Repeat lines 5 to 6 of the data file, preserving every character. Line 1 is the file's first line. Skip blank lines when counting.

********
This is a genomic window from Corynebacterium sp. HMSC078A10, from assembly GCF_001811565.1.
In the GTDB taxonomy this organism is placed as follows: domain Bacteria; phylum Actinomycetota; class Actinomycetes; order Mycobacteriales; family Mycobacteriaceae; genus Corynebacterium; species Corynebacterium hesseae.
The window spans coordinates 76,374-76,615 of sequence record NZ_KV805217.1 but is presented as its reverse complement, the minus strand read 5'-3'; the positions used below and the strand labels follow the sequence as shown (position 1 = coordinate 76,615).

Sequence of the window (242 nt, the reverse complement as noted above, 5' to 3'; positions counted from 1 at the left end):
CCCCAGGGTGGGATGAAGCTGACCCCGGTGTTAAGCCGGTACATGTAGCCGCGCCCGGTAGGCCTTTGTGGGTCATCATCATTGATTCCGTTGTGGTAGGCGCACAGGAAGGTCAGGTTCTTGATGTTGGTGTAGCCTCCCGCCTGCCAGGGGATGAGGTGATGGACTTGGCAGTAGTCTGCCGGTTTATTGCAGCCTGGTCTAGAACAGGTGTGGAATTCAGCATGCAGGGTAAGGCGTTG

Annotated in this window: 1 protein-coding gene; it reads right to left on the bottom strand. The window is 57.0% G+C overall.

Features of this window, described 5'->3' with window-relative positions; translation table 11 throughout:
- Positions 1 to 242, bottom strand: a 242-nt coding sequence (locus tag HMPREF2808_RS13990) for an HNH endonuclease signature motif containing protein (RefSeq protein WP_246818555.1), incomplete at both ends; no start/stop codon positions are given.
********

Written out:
CCCCAGGGTGGGATGAAGCTGACCCCGGTGTTAAGCCGGTACATGTAGCCGCGCCCGGTAGGCCTTTGTGGGTCATCATCATTGATTCCGTTGTGGTAGGCGCACAGGAAGGTCAGGTTCTTGATGTTGGTGTAGCCTCCCGCCTGCCAGGGGATGAGGTGATGGACTTGGCAGTAGTCTGCCGGTTTATTGCAGCCTGGTCTAGAACAGGTGTGGAATTCAGCATGCAGGGTAAGGCGTTG

Annotated in this window: 1 protein-coding gene; it reads right to left on the bottom strand. The window is 57.0% G+C overall.